NEW YORK (Reuters) - Starbucks Corp has this year bought coffee beans from China at its highest volume ever, shipping data show, reflecting the country’s burgeoning role as bean supplier amid supply concerns among traditional exporters.
The world’s biggest coffee chain imported nearly 14,000 bags of arabica beans from China into the United States in the first nine months of 2014, more than five times last year’s total, according to data from shipping intelligence firm PIERS, which aggregates cargo manifest details from customs data.
That is a fraction of total coffee imports by Starbucks - also the leading overall importer - from across the globe in the January-September period, but the company’s purchases represent more than half of China’s coffee imports in the United States.
The jump this year from less than 2,600 60-kg bags in 2013 partly reflects growth in Starbucks’ nascent retail business in China, where a growing urban population is drinking more coffee.
Some of the beans are roasted in the United States and then shipped back to China for sale in the fledging consumer market, a spokeswoman said in an email. The rest are included in blends available globally, she said.
Starbucks two years ago launched its first operation in Yunnan, China’s main coffee-growing province, but does not have a roasting facility in Asia, she said. Nestle SA has been active in the region for decades.
News last month that Volcafe, the coffee arm of London-based commodities trader ED&F Man, will set up shop in Yunnan was the strongest sign yet that merchants are taking China seriously as a supplier of high-quality arabica beans on the global market.
Yunnan’s catimor beans, a hybrid of arabica and lower-quality robusta, have in the United States and Europe mainly been mixed into commercial-grade blends, importers said.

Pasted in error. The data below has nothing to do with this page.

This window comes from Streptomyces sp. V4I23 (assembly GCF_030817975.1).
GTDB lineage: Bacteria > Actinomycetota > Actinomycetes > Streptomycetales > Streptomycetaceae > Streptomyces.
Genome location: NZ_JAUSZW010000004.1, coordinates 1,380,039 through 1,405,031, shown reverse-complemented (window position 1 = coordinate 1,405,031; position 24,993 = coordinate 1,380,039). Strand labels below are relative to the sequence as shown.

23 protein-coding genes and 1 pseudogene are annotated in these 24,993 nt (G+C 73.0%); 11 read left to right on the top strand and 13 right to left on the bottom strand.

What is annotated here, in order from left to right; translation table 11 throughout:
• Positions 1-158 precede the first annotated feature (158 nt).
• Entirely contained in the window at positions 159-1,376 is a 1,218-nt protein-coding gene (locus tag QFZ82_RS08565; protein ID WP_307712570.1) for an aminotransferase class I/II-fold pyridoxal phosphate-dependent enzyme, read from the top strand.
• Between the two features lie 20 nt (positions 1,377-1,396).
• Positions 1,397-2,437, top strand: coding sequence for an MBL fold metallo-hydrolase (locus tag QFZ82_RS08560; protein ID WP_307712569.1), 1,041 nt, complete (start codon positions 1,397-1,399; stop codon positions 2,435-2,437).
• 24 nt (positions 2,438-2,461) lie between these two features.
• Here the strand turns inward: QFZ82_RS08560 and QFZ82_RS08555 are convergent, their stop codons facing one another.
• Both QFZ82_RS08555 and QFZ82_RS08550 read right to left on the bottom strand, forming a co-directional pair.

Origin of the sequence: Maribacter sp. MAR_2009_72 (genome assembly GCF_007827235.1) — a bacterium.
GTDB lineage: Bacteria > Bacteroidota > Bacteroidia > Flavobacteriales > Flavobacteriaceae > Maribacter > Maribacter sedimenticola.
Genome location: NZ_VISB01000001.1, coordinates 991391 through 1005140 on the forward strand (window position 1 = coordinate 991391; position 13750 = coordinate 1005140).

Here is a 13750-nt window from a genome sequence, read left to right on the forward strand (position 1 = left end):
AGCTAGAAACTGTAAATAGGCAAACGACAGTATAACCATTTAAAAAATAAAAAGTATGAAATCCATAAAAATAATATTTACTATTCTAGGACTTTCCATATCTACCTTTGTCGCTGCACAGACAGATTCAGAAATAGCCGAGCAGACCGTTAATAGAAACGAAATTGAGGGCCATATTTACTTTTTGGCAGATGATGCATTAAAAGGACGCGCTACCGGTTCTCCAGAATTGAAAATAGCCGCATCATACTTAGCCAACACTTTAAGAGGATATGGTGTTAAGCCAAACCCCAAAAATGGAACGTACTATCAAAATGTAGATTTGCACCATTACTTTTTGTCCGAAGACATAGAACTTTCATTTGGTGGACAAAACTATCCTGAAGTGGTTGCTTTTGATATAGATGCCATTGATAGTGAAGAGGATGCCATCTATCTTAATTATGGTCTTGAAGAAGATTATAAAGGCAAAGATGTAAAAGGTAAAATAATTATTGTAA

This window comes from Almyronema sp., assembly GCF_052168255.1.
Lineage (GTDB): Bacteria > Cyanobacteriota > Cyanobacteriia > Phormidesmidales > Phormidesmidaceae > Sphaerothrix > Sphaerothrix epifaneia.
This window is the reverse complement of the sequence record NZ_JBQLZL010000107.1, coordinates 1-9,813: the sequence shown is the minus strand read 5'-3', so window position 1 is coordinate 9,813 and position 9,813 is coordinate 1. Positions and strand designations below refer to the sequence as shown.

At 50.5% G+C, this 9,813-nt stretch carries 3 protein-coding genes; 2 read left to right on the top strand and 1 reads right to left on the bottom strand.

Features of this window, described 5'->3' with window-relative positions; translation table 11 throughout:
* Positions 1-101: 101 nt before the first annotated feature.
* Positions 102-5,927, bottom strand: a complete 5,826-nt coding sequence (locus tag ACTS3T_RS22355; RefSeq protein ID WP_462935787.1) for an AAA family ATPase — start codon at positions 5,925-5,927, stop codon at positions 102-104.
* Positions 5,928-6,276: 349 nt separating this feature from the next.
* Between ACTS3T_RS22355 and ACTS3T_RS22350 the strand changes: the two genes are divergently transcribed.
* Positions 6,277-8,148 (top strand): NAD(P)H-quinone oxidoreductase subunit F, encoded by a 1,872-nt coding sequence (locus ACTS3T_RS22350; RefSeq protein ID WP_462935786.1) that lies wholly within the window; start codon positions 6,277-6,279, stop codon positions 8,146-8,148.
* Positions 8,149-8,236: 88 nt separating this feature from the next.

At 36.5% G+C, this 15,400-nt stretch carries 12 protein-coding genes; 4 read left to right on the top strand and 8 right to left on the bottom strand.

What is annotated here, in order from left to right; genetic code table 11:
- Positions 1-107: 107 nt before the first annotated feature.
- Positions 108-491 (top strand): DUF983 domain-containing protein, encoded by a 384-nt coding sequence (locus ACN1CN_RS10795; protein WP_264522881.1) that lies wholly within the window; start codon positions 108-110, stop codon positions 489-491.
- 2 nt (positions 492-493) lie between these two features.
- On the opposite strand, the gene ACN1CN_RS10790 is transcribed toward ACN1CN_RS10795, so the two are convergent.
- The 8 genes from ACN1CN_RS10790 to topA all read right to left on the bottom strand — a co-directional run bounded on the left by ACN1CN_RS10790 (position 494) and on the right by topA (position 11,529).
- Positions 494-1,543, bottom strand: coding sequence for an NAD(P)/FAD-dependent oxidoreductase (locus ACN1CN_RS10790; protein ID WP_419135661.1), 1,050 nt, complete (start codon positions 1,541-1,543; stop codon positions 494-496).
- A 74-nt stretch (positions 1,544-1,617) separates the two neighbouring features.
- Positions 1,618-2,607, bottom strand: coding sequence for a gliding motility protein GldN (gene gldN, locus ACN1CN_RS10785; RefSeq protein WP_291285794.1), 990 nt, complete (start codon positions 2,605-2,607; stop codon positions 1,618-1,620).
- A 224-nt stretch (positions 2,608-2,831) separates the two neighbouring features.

Another big buyer has been Miami-based family-owned trader Coex, which the data show has purchased between 2,000 and 7,000 bags each year since 2011. CEO Ernesto Alvarez said China is not a reliable high-volume supplier, but that its beans are an option when they are available.
Yunnan is unlikely to catch up with output in top grower Brazil’s Minas Gerais state anytime soon, but the inflow comes as some roasters look for alternative supplies as drought and disease threaten output in Brazil and Central America.
China’s coffees have also begun to catch the eye of the U.S. specialty market.
“Given what’s going on in Central America with leaf rust and the drought in Brazil, you want to look at other options,” said Craig Holt, owner of Seattle-based Atlas Coffee Importers, which caters toward specialty U.S. roasters.
Holt has never purchased Chinese coffee before, but plans to travel to the country’s Yunnan province in December after sampling a coffee that he described as clean, bright and free of defects.
In 2014, the United States is on track to import almost 75,000 60-kg bags from China, more than 2013 and up from an average of 5,700 bags a decade ago, according to U.S. International Trade Commission data.
Additional reporting by Marcy Nicholson, editing by G Crosse